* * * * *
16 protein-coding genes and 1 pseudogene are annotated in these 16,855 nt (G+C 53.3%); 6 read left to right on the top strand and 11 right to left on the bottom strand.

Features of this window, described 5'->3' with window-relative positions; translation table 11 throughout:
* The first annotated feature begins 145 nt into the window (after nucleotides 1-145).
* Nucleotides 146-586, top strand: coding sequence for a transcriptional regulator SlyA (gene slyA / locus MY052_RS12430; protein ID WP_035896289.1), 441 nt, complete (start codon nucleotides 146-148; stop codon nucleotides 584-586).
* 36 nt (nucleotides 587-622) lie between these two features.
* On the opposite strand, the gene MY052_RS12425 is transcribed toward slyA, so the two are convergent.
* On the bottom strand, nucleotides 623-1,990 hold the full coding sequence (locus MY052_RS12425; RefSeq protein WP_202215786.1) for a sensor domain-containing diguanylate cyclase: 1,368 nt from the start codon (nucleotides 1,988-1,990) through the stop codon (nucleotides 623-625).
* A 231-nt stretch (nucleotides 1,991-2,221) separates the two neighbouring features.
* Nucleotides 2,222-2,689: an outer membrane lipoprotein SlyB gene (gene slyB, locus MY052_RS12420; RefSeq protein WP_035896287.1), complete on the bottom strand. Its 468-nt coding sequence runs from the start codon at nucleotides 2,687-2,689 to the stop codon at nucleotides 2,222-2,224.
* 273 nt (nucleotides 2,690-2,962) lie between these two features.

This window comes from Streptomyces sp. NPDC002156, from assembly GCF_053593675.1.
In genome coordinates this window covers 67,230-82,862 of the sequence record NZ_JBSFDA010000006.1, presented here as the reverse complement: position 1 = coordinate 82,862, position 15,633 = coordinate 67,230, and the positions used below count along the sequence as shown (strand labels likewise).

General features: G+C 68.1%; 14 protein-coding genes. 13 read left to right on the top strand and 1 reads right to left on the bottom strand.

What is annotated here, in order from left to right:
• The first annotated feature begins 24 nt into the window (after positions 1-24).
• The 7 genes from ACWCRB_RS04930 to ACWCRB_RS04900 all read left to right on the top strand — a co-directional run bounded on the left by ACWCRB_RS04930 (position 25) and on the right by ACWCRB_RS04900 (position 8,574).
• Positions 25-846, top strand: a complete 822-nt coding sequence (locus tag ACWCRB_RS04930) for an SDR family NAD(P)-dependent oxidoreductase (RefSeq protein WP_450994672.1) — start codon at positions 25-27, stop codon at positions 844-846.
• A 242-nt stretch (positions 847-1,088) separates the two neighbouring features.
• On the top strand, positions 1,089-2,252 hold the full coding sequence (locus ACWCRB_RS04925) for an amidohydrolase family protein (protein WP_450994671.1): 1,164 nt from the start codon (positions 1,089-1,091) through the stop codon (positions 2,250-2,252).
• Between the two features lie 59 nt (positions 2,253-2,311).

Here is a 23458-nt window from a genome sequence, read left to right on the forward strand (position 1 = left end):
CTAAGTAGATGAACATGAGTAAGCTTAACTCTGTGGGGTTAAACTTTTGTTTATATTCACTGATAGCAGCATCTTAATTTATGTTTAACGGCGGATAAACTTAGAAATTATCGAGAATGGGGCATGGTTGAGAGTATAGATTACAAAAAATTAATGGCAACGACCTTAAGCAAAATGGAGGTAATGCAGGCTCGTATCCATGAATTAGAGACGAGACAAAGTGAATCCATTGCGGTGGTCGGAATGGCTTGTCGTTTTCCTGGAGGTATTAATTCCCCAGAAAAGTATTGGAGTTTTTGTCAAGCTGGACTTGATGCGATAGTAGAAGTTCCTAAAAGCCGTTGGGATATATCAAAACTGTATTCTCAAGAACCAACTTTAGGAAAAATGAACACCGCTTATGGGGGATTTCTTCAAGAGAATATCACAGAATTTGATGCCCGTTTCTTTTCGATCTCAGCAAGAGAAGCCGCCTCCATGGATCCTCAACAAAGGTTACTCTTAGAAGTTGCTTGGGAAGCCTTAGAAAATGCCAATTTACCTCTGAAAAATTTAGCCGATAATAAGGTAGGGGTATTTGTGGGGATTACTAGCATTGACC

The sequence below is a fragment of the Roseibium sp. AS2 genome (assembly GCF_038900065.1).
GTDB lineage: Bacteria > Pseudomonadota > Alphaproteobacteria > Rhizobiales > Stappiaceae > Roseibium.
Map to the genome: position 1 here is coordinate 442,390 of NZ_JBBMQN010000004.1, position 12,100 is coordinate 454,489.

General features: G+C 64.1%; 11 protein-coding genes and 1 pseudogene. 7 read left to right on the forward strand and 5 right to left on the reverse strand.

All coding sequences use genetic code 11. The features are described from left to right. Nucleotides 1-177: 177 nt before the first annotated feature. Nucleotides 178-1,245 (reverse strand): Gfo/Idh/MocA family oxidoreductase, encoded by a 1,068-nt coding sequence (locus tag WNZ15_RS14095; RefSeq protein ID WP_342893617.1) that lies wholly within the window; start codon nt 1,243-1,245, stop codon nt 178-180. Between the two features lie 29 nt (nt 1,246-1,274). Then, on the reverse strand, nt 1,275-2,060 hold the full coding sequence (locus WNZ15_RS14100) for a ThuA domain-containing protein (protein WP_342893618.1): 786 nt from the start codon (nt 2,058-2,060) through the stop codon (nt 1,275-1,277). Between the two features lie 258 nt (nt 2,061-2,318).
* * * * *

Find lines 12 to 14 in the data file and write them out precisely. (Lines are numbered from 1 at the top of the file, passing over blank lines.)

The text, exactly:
In genome coordinates this window covers 67,230-82,862 of the sequence record NZ_JBSFDA010000006.1, presented here as the reverse complement: position 1 = coordinate 82,862, position 15,633 = coordinate 67,230, and the positions used below count along the sequence as shown (strand labels likewise).

General features: G+C 68.1%; 14 protein-coding genes. 13 read left to right on the top strand and 1 reads right to left on the bottom strand.

What is annotated here, in order from left to right: